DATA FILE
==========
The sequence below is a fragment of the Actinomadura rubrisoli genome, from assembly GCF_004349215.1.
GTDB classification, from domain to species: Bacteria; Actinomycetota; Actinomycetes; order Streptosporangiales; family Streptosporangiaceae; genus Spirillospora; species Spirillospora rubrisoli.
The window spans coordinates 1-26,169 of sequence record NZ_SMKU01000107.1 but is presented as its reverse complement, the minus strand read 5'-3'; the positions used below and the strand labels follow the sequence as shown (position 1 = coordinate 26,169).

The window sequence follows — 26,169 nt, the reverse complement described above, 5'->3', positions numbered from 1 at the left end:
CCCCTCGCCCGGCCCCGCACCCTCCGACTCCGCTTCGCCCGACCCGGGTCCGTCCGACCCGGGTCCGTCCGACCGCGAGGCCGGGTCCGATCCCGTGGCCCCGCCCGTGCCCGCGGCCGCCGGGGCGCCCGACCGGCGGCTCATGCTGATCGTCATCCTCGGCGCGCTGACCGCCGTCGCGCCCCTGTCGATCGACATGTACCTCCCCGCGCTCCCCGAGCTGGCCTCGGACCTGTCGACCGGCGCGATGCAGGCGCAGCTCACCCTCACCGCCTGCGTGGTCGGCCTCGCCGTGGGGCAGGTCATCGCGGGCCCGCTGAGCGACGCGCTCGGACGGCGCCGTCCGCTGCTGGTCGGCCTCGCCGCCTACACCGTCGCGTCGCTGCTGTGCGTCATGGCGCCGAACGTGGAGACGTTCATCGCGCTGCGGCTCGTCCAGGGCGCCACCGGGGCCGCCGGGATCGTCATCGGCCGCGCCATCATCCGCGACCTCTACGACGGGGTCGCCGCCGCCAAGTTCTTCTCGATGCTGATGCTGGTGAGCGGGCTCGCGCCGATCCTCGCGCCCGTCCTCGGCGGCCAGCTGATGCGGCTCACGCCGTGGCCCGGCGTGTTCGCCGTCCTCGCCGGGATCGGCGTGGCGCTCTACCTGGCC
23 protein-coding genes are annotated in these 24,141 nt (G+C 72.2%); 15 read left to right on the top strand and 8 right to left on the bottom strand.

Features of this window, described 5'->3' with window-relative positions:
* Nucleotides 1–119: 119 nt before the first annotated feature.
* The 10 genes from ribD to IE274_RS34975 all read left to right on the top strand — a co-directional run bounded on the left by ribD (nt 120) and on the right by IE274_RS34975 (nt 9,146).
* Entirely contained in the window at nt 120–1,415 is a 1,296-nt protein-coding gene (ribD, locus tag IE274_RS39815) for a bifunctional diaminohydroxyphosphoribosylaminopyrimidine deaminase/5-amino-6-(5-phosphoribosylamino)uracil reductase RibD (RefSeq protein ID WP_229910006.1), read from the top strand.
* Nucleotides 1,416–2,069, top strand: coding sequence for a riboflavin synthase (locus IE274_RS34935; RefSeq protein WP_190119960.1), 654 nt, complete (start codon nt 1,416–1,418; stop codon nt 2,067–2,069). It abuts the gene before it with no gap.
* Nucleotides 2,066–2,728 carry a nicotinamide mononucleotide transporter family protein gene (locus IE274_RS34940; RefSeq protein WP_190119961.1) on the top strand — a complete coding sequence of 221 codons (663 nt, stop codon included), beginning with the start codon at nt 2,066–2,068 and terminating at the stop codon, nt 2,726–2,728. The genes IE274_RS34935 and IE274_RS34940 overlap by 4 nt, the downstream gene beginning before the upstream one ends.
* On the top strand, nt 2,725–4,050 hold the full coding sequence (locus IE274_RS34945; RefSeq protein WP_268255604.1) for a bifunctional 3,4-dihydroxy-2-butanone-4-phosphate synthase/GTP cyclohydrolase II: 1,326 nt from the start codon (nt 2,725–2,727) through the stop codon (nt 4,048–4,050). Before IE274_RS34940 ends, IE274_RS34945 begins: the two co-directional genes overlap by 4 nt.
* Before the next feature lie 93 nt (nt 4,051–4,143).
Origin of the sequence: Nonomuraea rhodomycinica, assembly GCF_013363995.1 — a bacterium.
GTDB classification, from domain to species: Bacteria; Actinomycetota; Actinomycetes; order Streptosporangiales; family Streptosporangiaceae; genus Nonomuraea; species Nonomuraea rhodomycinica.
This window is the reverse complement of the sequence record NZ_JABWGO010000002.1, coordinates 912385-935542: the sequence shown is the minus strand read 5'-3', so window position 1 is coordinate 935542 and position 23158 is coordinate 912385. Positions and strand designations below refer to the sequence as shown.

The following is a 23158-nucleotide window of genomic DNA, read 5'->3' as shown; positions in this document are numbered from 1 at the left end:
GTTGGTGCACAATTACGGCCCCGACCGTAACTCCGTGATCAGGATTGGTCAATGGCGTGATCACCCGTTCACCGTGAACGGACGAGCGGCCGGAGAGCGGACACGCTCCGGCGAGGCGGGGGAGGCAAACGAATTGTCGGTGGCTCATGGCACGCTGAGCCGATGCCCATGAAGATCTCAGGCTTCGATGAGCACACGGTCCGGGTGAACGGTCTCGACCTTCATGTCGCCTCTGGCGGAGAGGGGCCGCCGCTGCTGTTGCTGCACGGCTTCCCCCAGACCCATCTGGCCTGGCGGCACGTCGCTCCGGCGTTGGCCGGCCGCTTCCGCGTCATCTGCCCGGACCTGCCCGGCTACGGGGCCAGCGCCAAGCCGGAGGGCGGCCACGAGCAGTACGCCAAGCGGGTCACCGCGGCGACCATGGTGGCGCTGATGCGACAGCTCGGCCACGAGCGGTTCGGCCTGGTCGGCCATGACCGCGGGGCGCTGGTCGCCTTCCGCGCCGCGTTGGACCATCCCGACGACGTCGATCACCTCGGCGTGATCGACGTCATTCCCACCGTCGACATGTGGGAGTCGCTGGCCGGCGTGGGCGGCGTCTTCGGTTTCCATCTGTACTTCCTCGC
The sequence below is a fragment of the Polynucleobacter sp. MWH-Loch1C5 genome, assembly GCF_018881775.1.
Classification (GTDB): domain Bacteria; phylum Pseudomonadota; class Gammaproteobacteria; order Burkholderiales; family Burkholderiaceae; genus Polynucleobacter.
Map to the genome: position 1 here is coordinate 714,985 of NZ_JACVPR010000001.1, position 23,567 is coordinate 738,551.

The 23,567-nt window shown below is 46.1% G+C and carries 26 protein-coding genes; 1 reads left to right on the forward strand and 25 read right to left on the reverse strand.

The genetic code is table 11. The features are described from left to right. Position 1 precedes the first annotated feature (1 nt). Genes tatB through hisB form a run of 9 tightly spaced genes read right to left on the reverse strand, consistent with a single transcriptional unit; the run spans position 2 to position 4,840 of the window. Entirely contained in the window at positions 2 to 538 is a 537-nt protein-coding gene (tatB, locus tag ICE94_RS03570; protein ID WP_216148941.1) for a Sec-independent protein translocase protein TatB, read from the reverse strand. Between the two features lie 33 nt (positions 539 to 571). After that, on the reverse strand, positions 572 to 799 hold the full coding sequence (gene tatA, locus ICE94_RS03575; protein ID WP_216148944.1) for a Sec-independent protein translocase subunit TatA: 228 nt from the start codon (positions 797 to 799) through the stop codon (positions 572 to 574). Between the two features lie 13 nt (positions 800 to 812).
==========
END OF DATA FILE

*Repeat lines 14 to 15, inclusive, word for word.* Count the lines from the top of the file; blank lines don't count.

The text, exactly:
* Before the next feature lie 93 nt (nt 4,051–4,143).
Origin of the sequence: Nonomuraea rhodomycinica, assembly GCF_013363995.1 — a bacterium.